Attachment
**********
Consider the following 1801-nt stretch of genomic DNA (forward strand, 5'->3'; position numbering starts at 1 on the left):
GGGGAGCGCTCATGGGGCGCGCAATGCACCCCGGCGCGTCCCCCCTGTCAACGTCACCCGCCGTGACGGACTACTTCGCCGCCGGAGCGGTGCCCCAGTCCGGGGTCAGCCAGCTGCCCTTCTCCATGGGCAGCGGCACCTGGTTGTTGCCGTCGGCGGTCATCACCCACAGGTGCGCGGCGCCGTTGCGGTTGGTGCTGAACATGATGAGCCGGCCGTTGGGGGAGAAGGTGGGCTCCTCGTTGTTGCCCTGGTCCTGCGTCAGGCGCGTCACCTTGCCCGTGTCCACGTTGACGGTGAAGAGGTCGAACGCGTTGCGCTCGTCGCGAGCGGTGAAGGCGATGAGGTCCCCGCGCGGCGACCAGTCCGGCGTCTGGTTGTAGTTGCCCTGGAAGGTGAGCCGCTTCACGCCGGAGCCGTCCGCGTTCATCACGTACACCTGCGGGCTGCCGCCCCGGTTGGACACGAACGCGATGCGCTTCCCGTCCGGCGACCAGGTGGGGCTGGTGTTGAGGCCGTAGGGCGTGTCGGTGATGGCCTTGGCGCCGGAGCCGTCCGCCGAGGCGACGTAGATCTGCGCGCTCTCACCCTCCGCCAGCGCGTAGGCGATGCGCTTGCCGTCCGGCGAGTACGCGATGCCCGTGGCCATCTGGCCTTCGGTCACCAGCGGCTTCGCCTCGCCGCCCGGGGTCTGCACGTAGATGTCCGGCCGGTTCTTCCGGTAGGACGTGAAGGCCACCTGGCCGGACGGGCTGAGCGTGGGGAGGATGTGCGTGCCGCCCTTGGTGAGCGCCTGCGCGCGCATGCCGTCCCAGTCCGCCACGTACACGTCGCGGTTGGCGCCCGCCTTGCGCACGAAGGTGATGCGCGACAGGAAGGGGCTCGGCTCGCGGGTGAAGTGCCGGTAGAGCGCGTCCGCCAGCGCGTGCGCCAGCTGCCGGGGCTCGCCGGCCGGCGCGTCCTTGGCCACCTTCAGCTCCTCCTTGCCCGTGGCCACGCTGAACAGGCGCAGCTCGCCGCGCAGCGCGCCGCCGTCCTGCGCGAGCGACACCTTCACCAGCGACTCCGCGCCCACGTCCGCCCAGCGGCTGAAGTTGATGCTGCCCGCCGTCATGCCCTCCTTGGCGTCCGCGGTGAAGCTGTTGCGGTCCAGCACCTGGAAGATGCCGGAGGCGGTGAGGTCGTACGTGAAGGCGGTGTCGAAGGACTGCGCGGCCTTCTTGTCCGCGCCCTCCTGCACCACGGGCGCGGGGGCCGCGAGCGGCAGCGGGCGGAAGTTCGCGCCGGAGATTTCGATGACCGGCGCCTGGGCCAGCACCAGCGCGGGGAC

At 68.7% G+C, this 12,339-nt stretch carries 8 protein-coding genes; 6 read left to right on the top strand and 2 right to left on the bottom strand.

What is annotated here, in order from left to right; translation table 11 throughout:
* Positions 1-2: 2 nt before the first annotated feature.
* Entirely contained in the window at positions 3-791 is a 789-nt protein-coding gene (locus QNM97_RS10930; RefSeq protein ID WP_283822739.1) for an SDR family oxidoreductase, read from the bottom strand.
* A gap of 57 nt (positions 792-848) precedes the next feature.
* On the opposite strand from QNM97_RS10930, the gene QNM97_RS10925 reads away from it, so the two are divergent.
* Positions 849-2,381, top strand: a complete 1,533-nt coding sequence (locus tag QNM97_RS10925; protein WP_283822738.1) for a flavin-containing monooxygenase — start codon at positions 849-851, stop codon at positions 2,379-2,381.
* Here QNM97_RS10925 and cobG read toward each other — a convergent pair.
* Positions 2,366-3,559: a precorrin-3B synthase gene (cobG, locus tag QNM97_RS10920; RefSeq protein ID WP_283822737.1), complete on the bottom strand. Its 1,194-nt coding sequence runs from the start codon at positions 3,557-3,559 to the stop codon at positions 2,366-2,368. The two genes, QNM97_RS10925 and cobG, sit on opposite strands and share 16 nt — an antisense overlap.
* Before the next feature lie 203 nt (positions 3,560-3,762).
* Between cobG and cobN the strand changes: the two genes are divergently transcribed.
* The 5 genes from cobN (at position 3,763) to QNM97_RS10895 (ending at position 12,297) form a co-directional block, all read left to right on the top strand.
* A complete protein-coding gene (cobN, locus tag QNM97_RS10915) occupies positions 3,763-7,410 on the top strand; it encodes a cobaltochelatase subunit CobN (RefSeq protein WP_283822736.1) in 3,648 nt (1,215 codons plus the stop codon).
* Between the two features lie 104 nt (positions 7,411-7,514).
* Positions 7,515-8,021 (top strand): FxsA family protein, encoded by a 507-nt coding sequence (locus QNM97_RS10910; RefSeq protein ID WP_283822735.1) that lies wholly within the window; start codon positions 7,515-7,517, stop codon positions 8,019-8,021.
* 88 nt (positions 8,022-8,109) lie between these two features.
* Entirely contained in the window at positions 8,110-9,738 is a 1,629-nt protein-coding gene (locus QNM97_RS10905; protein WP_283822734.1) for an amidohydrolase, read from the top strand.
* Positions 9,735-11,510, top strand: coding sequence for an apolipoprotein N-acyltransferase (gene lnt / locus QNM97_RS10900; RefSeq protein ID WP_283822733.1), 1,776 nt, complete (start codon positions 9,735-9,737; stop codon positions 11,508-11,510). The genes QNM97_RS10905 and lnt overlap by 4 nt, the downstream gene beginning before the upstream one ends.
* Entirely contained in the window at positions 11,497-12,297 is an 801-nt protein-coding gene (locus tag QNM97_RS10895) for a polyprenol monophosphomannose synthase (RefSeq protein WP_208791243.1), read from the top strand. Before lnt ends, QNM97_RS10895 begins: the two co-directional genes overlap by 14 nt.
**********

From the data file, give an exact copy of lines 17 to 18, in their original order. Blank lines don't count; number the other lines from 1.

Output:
* Positions 7,515-8,021 (top strand): FxsA family protein, encoded by a 507-nt coding sequence (locus QNM97_RS10910; RefSeq protein ID WP_283822735.1) that lies wholly within the window; start codon positions 7,515-7,517, stop codon positions 8,019-8,021.
* 88 nt (positions 8,022-8,109) lie between these two features.